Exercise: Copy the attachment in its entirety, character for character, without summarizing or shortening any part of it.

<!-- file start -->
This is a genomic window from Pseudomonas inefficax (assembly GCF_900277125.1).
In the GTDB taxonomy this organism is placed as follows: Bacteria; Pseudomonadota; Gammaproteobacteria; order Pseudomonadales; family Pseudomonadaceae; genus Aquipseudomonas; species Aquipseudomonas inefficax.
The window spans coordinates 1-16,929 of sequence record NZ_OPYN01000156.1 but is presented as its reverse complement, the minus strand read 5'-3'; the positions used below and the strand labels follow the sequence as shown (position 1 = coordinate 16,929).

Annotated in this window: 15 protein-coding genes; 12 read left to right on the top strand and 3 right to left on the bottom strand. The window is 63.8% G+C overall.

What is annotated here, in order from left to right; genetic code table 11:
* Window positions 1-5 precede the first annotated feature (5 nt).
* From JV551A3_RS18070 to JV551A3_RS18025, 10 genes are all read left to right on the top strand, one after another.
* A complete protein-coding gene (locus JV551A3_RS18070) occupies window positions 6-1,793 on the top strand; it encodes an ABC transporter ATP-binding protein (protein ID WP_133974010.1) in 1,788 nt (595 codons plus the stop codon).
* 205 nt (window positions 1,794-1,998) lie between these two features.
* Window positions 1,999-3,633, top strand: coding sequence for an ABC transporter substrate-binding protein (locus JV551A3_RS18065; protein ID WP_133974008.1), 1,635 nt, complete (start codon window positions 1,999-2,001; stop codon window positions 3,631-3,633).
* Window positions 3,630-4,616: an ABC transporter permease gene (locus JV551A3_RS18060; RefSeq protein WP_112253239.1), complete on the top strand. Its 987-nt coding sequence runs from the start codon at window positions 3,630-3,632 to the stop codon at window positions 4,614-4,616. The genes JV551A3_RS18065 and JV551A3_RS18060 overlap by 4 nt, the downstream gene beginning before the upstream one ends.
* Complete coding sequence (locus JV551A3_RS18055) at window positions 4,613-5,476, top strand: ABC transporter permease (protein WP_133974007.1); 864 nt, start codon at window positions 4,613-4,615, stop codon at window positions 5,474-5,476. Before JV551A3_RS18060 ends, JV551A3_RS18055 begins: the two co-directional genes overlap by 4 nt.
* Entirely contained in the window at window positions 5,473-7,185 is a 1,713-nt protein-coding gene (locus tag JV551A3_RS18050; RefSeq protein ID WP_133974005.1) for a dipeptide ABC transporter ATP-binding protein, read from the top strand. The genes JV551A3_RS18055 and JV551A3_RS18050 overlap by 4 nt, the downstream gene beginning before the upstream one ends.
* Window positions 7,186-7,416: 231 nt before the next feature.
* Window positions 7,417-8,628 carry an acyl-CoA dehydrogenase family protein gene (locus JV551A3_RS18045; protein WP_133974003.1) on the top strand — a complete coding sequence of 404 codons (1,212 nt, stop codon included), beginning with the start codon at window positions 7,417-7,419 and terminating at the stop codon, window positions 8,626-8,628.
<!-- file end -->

This is a genomic window from Pseudomonas inefficax (assembly GCF_900277125.1).
In the GTDB taxonomy this organism is placed as follows: Bacteria; Pseudomonadota; Gammaproteobacteria; order Pseudomonadales; family Pseudomonadaceae; genus Aquipseudomonas; species Aquipseudomonas inefficax.
The window spans coordinates 1-16,929 of sequence record NZ_OPYN01000156.1 but is presented as its reverse complement, the minus strand read 5'-3'; the positions used below and the strand labels follow the sequence as shown (position 1 = coordinate 16,929).

Annotated in this window: 15 protein-coding genes; 12 read left to right on the top strand and 3 right to left on the bottom strand. The window is 63.8% G+C overall.

What is annotated here, in order from left to right; genetic code table 11:
* Window positions 1-5 precede the first annotated feature (5 nt).
* From JV551A3_RS18070 to JV551A3_RS18025, 10 genes are all read left to right on the top strand, one after another.
* A complete protein-coding gene (locus JV551A3_RS18070) occupies window positions 6-1,793 on the top strand; it encodes an ABC transporter ATP-binding protein (protein ID WP_133974010.1) in 1,788 nt (595 codons plus the stop codon).
* 205 nt (window positions 1,794-1,998) lie between these two features.
* Window positions 1,999-3,633, top strand: coding sequence for an ABC transporter substrate-binding protein (locus JV551A3_RS18065; protein ID WP_133974008.1), 1,635 nt, complete (start codon window positions 1,999-2,001; stop codon window positions 3,631-3,633).
* Window positions 3,630-4,616: an ABC transporter permease gene (locus JV551A3_RS18060; RefSeq protein WP_112253239.1), complete on the top strand. Its 987-nt coding sequence runs from the start codon at window positions 3,630-3,632 to the stop codon at window positions 4,614-4,616. The genes JV551A3_RS18065 and JV551A3_RS18060 overlap by 4 nt, the downstream gene beginning before the upstream one ends.
* Complete coding sequence (locus JV551A3_RS18055) at window positions 4,613-5,476, top strand: ABC transporter permease (protein WP_133974007.1); 864 nt, start codon at window positions 4,613-4,615, stop codon at window positions 5,474-5,476. Before JV551A3_RS18060 ends, JV551A3_RS18055 begins: the two co-directional genes overlap by 4 nt.
* Entirely contained in the window at window positions 5,473-7,185 is a 1,713-nt protein-coding gene (locus tag JV551A3_RS18050; RefSeq protein ID WP_133974005.1) for a dipeptide ABC transporter ATP-binding protein, read from the top strand. The genes JV551A3_RS18055 and JV551A3_RS18050 overlap by 4 nt, the downstream gene beginning before the upstream one ends.
* Window positions 7,186-7,416: 231 nt before the next feature.
* Window positions 7,417-8,628 carry an acyl-CoA dehydrogenase family protein gene (locus JV551A3_RS18045; protein WP_133974003.1) on the top strand — a complete coding sequence of 404 codons (1,212 nt, stop codon included), beginning with the start codon at window positions 7,417-7,419 and terminating at the stop codon, window positions 8,626-8,628.